Project Mercury – Pre RFS (Ready For Service)
Typically, prior to connecting new services, nbn declare a section of network as RFS (Ready for Service). For HFC networks, this means that for each SAM (Service Access Module) and subsequent ONSA (Optical Node Service Area) within, the nbn CMTS needed to be connected, network in-fill needed to be completed and the existing sections of distribution network (~60-80% of existing premises passed) needed to be recertified and had to be confirmed as “fit for purpose” to carry new nbn services instead of just existing incumbent services.
Nbn identified that in many cases, the CMTS had been connected, but they may have to wait several years prior to completion of in-fill construction activity and certification to be completed before they could declare RFS status. Understanding that much of the existing network already had penetration of ~60% – ~80% coverage, an opportunity to carry out optimization of the existing network prior to in-fill occurring could provide those ~75% of passes premises with access to services 1-2 years ahead of schedule. TPS were engaged to develop a pre-RFS network optomisation strategy. This initiative was first called POC 21 (Proof of Concept, 21 SAM’s), which later grew into the production program known as Project Mercury.
Working closely with nbn, and leverage our vast HFC knowledge and experience, TPS developed a program, where network would be certified at each “touch point”, along the way to the customer connection point outside the property (network TAP). The challenge was that although the existing networks were fully functional, they had not transported the high speed services that nbn intended to deploy! TPS successfully completed the optimisation of 21 SAM’s, located in NSW, QLD & VIC. During the program, TPS assisted nbn to develop new IT tools to support optimisation and ongoing operational maintenance activities (Atlas Wayfinder enhancements, modem testing tools, digital RF leakage detection capabilities, …).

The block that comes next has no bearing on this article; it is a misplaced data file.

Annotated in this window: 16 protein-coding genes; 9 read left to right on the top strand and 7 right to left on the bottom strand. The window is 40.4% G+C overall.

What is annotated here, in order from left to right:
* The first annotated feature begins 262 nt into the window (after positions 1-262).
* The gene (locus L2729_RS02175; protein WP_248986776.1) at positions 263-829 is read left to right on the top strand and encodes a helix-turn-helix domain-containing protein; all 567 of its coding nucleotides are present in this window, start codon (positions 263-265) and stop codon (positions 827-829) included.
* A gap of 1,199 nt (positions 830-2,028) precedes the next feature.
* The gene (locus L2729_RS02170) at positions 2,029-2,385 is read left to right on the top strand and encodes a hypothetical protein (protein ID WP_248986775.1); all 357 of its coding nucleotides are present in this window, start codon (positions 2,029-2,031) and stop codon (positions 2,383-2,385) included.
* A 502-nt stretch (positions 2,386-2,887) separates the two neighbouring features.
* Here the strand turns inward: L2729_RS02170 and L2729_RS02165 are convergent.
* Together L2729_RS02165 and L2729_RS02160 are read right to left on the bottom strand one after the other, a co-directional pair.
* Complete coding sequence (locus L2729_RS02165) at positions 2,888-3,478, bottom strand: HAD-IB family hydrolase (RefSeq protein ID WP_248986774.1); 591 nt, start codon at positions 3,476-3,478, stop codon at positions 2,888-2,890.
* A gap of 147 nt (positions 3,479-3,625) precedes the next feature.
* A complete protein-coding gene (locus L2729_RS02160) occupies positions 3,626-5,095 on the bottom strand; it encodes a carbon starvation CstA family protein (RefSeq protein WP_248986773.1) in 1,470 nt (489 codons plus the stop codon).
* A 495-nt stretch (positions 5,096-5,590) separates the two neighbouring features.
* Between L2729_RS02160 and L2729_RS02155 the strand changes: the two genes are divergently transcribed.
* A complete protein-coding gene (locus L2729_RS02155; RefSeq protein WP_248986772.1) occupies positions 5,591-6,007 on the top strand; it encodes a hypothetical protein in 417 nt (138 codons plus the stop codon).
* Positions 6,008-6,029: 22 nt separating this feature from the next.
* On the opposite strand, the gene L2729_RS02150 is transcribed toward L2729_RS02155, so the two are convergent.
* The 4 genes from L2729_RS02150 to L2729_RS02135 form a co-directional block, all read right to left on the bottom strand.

The program became known as Project Mercury, and additional DP’s were brought in to assist. However, it took some time for the other DP’s to scale up their offerings. During this time, TPS further assisted nbn by agreeing to complete a further 54 SAM’s as part of project Mercury. At the dame time, TPS assisted Telstra with their project Mercury participation by performing all inside plant testing and optimization activities for them, so that they could focus on OSP (outside plant activities). During the program, TPS identified many opportunities for rectification of pre-existing issues which didn’t necessarily impact existing incumbent services, but would have prevented successful operation of high speed nbn services.
Another side benefit of program Mercury was that all actives (LE’s, GNA’s & Apartment amplifiers) were replaced with modern Flexmax equivalents. Apart from the obvious reliability improvements this upgrade provided, these were also 1 GHz amplifiers, providing significant additional bandwidth for nbn use.